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Red And Berried

Redcurrant Curd

It was while I was in the process of scoffing my gooseberry curd [1], that it occurred to me that tangy redcurrants might play well in curd too.

So, I adapted the gooseberry curd recipe, and, in an attempt to create a thicker curd than the last time out, I used egg yolks instead of whole eggs. I also borrowed Jenni’s [2] method of making curd over direct heat, stirring madly, because she doesn’t like to wait for a double boiler to get hot enough. All of which was aimed at making a batch of curd thicker, quicker. And did it work? Well, see how those berries are sitting and not sinking? Yeah, that’s thick enough.

redcurrant curd

You’ll need:
  • 475g redcurrants
  • 100ml water
  • sugar (for amount, see Steps)
  • unsalted butter (for amount, see Steps)
  • eggs (for amount, see Steps)
  • pinch of salt
You’ll also need:
  • A nylon sieve to strain the redcurrant purée.
  • Jars and wax discs for sealing up to 750g of curd and a tongs for handling sterilised jars.
The Steps:
  • You’ll need to prepare the jars that you’re going to use for the curd. Turn your oven on to 140C. Wash the jars in hot soapy water, rinse thoroughly, and sterilise, either by boiling in water for 10 minutes and then drying in the oven or just by keeping the jars in the oven for at least 30 minutes before using.
  • Wash the redcurrants but don’t bother removing the tops and tails.
  • Add the redcurrants and water to a large saucepan over a medium heat. Bring to a boil, then lower the heat and simmer until the fruit has softened, the berries have burst and the mixture is pulpy (about 10-15 minutes).
  • Strain through a nylon sieve, pushing as much of the mixture through as possible, and measure the resulting volume of redcurrant purée – I got about 400ml from this amount.
  • The exact quantity of sugar, butter and eggs will depend on the volume of redcurrant purée. For 400ml of redcurrant purée, I used 300g sugar, 6 egg yolks and 75g unsalted butter.
  • Place the purée in large saucepan over a medium-low heat. Add the sugar and salt and stir until melted.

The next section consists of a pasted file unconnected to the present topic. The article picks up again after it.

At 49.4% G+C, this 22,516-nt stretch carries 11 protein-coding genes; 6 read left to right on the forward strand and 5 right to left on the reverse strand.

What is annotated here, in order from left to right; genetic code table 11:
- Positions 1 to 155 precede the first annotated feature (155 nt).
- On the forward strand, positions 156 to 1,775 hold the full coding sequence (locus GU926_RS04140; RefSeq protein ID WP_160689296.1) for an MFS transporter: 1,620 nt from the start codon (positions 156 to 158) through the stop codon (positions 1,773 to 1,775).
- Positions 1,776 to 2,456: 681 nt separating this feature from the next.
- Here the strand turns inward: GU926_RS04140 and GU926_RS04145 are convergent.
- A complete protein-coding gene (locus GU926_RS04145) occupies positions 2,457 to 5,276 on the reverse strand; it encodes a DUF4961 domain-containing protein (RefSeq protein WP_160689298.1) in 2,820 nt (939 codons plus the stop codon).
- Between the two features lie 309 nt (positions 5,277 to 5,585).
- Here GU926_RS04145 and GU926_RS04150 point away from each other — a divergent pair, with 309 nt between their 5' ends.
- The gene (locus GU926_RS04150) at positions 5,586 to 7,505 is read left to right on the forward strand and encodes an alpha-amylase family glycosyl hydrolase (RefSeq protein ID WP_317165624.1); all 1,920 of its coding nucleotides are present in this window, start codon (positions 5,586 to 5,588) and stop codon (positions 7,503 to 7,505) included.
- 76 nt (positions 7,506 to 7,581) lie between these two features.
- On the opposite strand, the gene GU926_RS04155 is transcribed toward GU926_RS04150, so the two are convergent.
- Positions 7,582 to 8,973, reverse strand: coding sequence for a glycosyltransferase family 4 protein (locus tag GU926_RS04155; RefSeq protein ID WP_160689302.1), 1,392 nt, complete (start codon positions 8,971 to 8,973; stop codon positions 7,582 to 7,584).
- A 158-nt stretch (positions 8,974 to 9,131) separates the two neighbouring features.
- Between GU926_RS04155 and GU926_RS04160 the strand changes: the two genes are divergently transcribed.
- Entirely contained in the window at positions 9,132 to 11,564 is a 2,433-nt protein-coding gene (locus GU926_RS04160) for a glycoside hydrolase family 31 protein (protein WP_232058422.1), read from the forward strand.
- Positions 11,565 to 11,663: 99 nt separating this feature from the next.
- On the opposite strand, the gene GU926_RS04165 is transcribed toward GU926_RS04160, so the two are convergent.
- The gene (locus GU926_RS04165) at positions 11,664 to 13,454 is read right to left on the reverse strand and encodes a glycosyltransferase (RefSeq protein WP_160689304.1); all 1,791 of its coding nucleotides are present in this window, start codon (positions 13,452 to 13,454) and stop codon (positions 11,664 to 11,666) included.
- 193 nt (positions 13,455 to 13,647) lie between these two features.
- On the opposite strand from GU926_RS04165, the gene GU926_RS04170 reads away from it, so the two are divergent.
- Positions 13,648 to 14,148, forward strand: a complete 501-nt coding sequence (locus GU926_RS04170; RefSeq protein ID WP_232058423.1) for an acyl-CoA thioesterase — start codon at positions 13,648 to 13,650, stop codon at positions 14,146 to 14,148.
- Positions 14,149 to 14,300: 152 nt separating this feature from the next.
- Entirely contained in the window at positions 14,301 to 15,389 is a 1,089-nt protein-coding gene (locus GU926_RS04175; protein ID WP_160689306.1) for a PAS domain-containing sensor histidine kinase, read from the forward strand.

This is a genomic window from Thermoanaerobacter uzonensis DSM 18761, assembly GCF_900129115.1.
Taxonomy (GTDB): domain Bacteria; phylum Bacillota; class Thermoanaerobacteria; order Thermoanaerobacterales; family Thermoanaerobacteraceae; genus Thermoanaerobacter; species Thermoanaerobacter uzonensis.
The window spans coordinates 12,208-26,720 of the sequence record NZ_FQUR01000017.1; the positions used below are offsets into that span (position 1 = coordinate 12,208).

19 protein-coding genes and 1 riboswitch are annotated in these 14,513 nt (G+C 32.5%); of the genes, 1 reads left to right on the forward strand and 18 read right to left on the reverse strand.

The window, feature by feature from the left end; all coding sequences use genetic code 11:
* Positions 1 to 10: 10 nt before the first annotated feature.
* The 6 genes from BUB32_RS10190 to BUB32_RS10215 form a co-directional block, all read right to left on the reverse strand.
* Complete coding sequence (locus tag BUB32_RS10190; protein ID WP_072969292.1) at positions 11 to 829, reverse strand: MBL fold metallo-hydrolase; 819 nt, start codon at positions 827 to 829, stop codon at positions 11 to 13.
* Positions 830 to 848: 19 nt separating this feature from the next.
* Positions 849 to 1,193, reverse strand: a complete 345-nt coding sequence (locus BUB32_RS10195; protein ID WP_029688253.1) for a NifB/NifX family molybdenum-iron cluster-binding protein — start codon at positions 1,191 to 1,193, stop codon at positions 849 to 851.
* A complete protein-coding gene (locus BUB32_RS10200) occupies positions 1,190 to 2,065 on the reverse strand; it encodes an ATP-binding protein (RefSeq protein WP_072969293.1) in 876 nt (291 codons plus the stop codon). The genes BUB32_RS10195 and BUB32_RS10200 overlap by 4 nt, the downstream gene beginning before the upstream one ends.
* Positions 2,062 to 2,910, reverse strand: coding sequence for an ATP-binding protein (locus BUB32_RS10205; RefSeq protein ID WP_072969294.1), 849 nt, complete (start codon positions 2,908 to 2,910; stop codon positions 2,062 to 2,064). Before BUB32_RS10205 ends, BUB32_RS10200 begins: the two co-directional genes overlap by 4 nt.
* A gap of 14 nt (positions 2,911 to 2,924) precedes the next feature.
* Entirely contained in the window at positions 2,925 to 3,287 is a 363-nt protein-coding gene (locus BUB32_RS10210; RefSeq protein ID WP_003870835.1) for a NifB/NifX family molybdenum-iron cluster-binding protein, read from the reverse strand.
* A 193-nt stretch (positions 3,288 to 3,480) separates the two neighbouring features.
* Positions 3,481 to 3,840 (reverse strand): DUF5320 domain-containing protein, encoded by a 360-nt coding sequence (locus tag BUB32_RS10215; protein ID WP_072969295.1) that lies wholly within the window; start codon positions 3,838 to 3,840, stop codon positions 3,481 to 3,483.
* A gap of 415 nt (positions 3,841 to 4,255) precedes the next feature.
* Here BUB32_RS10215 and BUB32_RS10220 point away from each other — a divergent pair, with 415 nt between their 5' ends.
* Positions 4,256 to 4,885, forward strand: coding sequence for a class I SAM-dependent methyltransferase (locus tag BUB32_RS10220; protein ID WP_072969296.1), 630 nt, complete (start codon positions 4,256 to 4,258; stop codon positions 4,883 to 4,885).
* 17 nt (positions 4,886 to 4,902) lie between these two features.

• Whisk the egg yolks, then whisk in a little of the hot redcurrant mixture to heat the eggs. Then add this mixture slowly back into the redcurrant purée, whisking continuously (I actually took the mixture off the heat while I was doing this bit).
  • Now, back on the heat, whisk continuously, allowing the mixture to thicken until it coats the back of a wooden spoon. I probably cooked mine for about 20 minutes and it did thicken up nicely. Jenni notes that you want the temp to get up to about 160-162F (about 71C) here. If you don’t have an instant read thermometer, the best way to tell is, over direct heat, whisk like crazy the whole time. It will get all foamy and frothy. As it thickens the foam will start to dissipate. When it’s at the right temp, all the foam will magically be gone and it should be thick enough.
  • Remove from the heat and whisk in the butter.
  • Pour into hot, sterilised jars, to within 3mm of the tops. Seal with a wax disc and cover with cellophane covers and/or sterilised lids.
  • Once it’s cooled, try mixing curd with some natural yoghurt (about half curd, half yoghurt or adjust either way to your taste) and throw in a handful of fresh or frozen redcurrants for a tangy summer dessert.
The Variations:
  • First there was gooseberry curd, then redcurrant, now I’m vaguely wondering about using rhubarb… If I keep this up, I’ll probably have to go and make some traditional lemon curd too.
The Results:
  • Around 750g of curd